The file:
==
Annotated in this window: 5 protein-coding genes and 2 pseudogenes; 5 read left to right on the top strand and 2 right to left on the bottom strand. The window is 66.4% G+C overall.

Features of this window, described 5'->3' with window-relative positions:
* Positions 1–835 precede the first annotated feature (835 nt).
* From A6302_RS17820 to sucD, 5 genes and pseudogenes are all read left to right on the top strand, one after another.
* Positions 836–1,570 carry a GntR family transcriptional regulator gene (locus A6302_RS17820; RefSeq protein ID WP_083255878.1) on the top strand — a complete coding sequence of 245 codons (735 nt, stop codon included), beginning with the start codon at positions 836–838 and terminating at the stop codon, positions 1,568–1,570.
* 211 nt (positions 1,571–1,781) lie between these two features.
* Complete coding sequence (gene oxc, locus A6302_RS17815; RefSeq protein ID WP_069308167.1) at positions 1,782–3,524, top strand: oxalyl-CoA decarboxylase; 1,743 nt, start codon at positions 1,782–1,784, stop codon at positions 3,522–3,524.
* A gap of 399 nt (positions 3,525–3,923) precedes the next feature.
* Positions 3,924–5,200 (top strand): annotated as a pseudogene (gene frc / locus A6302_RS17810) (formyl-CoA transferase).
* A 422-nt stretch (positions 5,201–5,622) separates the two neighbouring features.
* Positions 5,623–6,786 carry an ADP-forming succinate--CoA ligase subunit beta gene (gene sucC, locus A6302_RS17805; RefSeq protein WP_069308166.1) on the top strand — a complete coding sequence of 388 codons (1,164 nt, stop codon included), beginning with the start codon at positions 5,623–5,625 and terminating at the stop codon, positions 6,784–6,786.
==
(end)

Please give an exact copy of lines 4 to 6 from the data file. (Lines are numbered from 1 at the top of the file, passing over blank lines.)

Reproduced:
* From A6302_RS17820 to sucD, 5 genes and pseudogenes are all read left to right on the top strand, one after another.
* Positions 836–1,570 carry a GntR family transcriptional regulator gene (locus A6302_RS17820; RefSeq protein ID WP_083255878.1) on the top strand — a complete coding sequence of 245 codons (735 nt, stop codon included), beginning with the start codon at positions 836–838 and terminating at the stop codon, positions 1,568–1,570.
* 211 nt (positions 1,571–1,781) lie between these two features.